Emma Amos, a renowned painter whose work confronted racism and sexism, died at age 83.
Emma Amos in her studio with Valued, 2006. Photo by Becket Logan, courtesy Ryan Lee.
Emma Amos—a pathbreaking artist known for her formally daring and politically poignant paintings incorporating textiles, photographic transfers, and more—died on May 20th at age 83. Her gallery, New York’s Ryan Lee, reported that the cause was Alzheimer’s Disease.
Through her lifelong activism, she became involved with groups that agitated for a more inclusive, equitable, and diverse art world. She was a member of the influential but shortlived Spiral collective of black artists (as its only female member), the feminist Heresies Collective (as one of its few black members), and the Guerrilla Girls.
Born in 1937 in Atlanta, Amos left the segregated South when she was 16 years old to attend Antioch College in Ohio, through which she also studied abroad for a year at the Central School of Art in London. She returned there after graduating, receiving an etching diploma in 1959. She had her first solo show the following year, at Alexander Gallery in Atlanta, then moved to New York City, where she would continue to study and then spend decades as an educator. In 1980 she started working as an assistant professor at Rutgers University’s Mason Gross School of Art, earning tenure 12 years later and serving as department chair from 2005 to 2007, before retiring the following year.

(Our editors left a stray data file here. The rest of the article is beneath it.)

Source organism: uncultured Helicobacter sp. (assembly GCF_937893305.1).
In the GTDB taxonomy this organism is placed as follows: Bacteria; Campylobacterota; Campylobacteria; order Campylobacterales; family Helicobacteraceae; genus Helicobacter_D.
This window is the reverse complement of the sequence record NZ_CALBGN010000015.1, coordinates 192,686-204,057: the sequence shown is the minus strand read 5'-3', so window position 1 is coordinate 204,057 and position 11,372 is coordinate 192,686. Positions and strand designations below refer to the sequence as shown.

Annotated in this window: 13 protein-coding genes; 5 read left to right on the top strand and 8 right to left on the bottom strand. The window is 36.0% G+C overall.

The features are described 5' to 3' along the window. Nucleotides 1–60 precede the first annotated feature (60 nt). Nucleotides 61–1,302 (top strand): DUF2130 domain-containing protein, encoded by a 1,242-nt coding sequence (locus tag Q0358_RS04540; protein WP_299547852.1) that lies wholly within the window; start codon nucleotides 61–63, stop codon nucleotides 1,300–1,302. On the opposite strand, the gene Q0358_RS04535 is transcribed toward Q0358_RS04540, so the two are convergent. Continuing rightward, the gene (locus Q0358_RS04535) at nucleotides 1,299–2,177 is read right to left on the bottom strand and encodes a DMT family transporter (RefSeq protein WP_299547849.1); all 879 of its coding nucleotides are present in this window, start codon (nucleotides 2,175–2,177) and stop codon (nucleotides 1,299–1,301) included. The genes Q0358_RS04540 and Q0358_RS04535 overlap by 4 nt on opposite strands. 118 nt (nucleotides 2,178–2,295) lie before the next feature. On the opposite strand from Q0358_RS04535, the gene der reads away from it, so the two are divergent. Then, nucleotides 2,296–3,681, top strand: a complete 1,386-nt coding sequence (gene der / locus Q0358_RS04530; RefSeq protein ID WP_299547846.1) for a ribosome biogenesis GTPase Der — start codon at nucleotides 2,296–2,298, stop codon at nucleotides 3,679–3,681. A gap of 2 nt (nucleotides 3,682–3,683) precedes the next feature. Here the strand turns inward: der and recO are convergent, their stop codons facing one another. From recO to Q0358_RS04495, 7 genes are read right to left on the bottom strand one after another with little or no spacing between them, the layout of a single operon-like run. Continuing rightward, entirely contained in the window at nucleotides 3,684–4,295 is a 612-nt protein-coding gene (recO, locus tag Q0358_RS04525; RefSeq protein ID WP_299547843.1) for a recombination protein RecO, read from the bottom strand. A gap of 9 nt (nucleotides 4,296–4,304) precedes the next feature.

In 1991, Amos told the art critic and historian Lucy Lippard:
Every time I think about color it’s a political statement. [...] It would be a luxury to be white and never have to think about it. [...] The terms used in describing painting have always held a double meaning for me. We’re always talking about color, but colors are also skin colors, and the term ‘colored’ itself—it all means something else to me. You have to choose, as a black artist, what color to make your figures, which I’m very aware of when I paint. [...] I find that I almost never make white people. Butterscotch, brown, or really black-but rarely white.
Emma Amos at the Art Salon Show, 1979. Courtesy Ryan Lee.
Amos’s work features bold figuration rendered in a popping palette, fusing elements from her own weavings and African textiles, photographic transfers, and more. She often dealt head-on with the dynamics of race and gender in the United States in her paintings and prints, and her own position within those systems of power.
Her work gained visibility in recent years following its inclusion in historical traveling exhibitions such as Tate Modern’s “Soul of a Nation: Art in the Age of Black Power” and the Brooklyn Museum’s “We Wanted a Revolution: Black Radical Women, 1965–85.” Ryan Lee, which last held a solo show of Amos’s work in 2017, is planning another in the fall. A retrospective of her work will open at the Georgia Museum of Art in 2021, before traveling to the Philadelphia Museum of Art and the Munson-Williams-Proctor Arts Institute in upstate New York.
In an interview with bell hooks published in her 1995 book Art on My Mind: Visual Politics, Amos said:
I think I’ve had to learn that success is not going to come to me the way it came to the blue-chip artists, and that only a small number of artists are really successful in the marketplace, anyway. And it’s not going to be me, or, if so, it’s going to be a late splurge on the order of what happened to Alice [Neel], Elizabeth Catlett, or Faith Ringgold. Faith didn’t get really well-known until she had been out there for at least 30 years. Hustling that job, that painting—working hard and doing it without a lot of responses. I’m doing exactly what I always wanted to do, and that’s what keeps me going. As an eight-year-old, that’s what I wanted. Now I’ve got what I wanted!